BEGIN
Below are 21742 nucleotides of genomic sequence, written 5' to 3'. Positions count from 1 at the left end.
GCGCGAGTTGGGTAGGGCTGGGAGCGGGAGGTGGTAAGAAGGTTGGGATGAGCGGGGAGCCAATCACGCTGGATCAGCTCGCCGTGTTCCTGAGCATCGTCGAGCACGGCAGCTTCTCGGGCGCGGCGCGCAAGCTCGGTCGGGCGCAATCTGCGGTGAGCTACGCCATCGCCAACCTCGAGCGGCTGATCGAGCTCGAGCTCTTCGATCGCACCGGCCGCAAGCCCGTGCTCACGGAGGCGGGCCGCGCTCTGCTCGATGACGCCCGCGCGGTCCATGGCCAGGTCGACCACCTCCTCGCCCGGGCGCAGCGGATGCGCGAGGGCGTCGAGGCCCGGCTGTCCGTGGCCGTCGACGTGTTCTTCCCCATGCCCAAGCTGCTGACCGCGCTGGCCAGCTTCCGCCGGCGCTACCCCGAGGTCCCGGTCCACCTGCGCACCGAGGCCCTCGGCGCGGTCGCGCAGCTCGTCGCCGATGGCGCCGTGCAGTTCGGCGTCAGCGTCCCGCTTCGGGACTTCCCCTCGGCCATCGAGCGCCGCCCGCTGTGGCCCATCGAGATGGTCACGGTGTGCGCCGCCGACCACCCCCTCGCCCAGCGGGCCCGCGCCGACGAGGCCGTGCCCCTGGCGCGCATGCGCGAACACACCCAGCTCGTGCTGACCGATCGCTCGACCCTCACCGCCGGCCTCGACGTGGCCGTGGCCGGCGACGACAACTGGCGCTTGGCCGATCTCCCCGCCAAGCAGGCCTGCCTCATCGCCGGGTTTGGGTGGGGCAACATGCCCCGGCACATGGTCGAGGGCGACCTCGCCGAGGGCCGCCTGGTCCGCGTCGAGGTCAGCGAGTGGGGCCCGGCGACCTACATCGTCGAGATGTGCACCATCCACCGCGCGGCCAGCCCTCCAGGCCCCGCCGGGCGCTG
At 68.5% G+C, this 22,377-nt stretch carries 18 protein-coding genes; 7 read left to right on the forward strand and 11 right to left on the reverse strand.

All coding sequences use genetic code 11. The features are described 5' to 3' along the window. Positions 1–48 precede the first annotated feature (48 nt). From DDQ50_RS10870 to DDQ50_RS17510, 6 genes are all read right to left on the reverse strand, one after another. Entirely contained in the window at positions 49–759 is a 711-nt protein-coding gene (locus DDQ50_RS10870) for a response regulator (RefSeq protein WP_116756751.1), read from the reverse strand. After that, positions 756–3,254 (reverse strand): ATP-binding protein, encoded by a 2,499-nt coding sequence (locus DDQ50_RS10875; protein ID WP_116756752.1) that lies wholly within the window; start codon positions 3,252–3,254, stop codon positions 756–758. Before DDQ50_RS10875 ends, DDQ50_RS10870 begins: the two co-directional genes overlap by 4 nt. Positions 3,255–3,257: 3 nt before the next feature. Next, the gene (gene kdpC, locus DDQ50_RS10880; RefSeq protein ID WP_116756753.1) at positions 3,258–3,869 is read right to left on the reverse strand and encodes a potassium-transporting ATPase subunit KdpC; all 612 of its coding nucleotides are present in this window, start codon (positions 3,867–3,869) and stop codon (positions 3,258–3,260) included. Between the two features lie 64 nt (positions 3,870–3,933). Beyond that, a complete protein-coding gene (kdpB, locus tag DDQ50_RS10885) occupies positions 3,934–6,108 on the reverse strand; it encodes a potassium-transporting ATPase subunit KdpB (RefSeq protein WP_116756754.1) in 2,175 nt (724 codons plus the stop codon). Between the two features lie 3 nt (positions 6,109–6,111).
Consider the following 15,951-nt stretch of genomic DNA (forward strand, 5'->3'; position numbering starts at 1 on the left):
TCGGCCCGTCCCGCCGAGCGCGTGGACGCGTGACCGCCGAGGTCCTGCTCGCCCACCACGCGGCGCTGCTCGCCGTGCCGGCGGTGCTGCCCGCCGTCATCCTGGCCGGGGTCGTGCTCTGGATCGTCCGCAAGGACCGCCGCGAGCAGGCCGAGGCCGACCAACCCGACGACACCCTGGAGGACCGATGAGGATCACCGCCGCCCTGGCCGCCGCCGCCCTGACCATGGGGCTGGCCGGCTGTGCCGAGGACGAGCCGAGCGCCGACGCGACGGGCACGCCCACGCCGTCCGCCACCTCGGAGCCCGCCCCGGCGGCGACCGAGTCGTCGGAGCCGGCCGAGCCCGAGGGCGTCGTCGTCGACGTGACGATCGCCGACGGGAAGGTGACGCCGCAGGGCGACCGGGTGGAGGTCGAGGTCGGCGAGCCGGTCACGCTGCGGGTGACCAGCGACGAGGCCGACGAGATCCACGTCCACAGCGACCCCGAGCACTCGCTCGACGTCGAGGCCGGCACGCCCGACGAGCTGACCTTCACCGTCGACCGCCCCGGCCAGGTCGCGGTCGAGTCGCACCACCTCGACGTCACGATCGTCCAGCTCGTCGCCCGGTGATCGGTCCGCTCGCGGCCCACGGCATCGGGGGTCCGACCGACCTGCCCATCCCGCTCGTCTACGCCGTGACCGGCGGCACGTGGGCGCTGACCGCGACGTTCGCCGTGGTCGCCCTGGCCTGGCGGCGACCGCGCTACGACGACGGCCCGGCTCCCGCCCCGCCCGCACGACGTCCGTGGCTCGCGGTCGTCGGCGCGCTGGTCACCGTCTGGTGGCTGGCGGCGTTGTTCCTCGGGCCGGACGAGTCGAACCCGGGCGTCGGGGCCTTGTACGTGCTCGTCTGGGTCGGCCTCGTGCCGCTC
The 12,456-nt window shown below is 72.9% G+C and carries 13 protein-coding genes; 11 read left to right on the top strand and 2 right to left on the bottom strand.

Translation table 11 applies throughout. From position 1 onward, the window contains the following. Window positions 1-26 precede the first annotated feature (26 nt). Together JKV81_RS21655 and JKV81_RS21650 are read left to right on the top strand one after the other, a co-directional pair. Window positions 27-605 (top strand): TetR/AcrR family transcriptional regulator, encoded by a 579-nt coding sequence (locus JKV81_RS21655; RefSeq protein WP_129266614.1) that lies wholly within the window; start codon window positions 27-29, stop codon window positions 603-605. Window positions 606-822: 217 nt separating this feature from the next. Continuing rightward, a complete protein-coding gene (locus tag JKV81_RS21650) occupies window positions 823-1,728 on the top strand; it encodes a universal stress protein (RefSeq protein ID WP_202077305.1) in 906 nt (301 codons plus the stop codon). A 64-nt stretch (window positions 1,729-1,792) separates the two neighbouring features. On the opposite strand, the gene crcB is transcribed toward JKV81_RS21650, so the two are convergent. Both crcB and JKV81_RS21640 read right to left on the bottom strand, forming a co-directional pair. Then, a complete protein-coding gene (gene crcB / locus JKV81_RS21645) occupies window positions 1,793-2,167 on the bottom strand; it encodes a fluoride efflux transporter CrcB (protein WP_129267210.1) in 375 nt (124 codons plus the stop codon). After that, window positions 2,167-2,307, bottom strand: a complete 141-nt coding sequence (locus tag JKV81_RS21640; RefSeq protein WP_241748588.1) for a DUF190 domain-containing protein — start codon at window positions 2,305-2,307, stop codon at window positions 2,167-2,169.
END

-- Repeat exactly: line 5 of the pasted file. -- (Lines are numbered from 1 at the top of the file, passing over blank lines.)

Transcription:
Consider the following 15,951-nt stretch of genomic DNA (forward strand, 5'->3'; position numbering starts at 1 on the left):